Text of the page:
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Between Luck and Resilience: Parker Posey on ‘Irrational Man’ and Working with Woody Allen

Parker Posey: 'An actor’s career relies on a lot of luck'

Many of Woody Allen’s female characters tend to be defined
by a certain neurosis fueled by their rightful eagerness to be fulfilled. They
want to live without restrains. This subtle frenzy translates into thorny
relationships and emotional distress. They are never one-dimensional, and
regardless of how small the part is, his muses always get the chance to play
intricate roles deserving of their talent. It’s because of this that it’s
surprising how long it took for actress Parker Posey to get on Allen’s radar.

Posey has had a more than extensive career on film and TV
since the early 90s, but has rarely been given projects that could transform
her from a fantastic hidden gem into a household name. However, she might be just
fine with smaller audiences as long as her work is appreciated. In “Irrational Man” she plays Rita, a science professor who
finds the possibility of escape and a new beginning in Joaquin Phoenix
character. She is disillusioned with her current marital situation and
fantasizes with a romanticized existence overseas. She craves not a carnal
passion, but a reason to be passionate about life.

When talking to Parker Posey one can sense the vulnerability
of a sensitive artist and the gratitude of a person who doesn’t take anything
for granted. She attributes her successes to a large portion of luck served by the
universe and the conscious decision to be resilient. Luck usually finds those
who don’t give up. In Allen’s latest work, Posey gets a chance to turn a few
scenes into memorable snippets of melancholic humor as if written just for her.
As she puts it, her career has happened between luck and resilience, though
it’s really talent that has filled the gaps and granted her longevity in this cutthroat
endeavor. Here’s hoping working under Woody Allen’s wing turns her occasional good
fortune into a constant stream of meaningful parts.

Aguilar: Besides the fact that this is a Woody Allen film, why did you feel attracted to play this woman looking for something new and refreshing in her life?

Parker Posey: She
was my age [Laughs]. She is a real woman and she is a teacher. I’ve had some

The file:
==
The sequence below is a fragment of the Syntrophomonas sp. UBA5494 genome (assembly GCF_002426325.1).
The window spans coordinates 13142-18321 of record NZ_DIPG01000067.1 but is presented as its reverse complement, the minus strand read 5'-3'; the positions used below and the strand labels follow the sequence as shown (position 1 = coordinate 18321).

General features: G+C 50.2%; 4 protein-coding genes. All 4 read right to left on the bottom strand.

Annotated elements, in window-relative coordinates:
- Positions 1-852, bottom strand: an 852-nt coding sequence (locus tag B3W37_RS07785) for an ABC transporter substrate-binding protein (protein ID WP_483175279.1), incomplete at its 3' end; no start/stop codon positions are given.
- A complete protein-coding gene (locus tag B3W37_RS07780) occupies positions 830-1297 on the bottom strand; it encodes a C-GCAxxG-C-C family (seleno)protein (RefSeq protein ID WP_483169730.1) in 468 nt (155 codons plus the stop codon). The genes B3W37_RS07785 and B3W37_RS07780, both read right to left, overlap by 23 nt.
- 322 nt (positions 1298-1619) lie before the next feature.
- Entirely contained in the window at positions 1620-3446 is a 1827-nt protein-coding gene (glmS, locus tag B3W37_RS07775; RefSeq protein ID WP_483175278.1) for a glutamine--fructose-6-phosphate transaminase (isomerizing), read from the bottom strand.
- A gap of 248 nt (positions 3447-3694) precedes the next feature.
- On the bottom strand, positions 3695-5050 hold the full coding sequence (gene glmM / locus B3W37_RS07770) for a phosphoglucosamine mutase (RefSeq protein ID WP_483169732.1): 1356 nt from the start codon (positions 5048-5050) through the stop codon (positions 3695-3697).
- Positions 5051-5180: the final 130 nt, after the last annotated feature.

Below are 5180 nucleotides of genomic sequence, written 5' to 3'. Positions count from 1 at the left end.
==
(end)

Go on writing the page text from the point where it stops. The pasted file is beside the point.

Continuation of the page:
great teachers and I always wanted to play a teacher. They have a way of
commanding the classroom and being influential in their students’ lives. I had
some really cool teachers, so that was one of the attractions to the role. Also
working with this kind of writing, even in the 20 pages that I received, which is
natural and complex. I play I complicated woman at a certain point in her life
where she is not sure that she is living to her full capacity. Her desires
aren’t being met and she feels flat. She is catering to this fantasy, which we
all sometimes do. Her fantasy to escape is almost met, and she tethers on it.
She is conscious that it could happen but it might not.

Aguilar: She
desperately wants to go to Spain with Joaquin Phoenix

Parker Posey:  That’s right [Laughs].

Aguilar: In terms of
Woody Allen, who writes very interesting women in all his films,
how was the experience of working with him?

Parker Posey: It
was exciting, scary, exhilarating. He is a great independent filmmaker and a
well-oiled machine. He is geared to be very subtle and very perceptive. He creates an
energy and a focus on set that I like. I love working with people like him.

Aguilar: Where you
intimidated or anxious about working with a legendary filmmaker like Woody Allen?

Parker Posey: Absolutely!
I was totally intimidated and nervous. There was lots of sweating and it was
summertime [Laughs]. That’s sort of part of it. I always have this dialogue on
how this movie would be my last, how I’m not very good, and how I don’t know
how to do it anymore. It’s tough. It’s always a relief when something seems to
translate. I don’t really know what that is or how, but I’m relieved. I never
like looking at myself on screen. I blink really fast or hum if I have to sit through a
screening, but I love this movie and I’m so happy that I’m part of it.

Aguilar: You also
worked with Joaquin Phoenix who has such a big personality on and off screen. How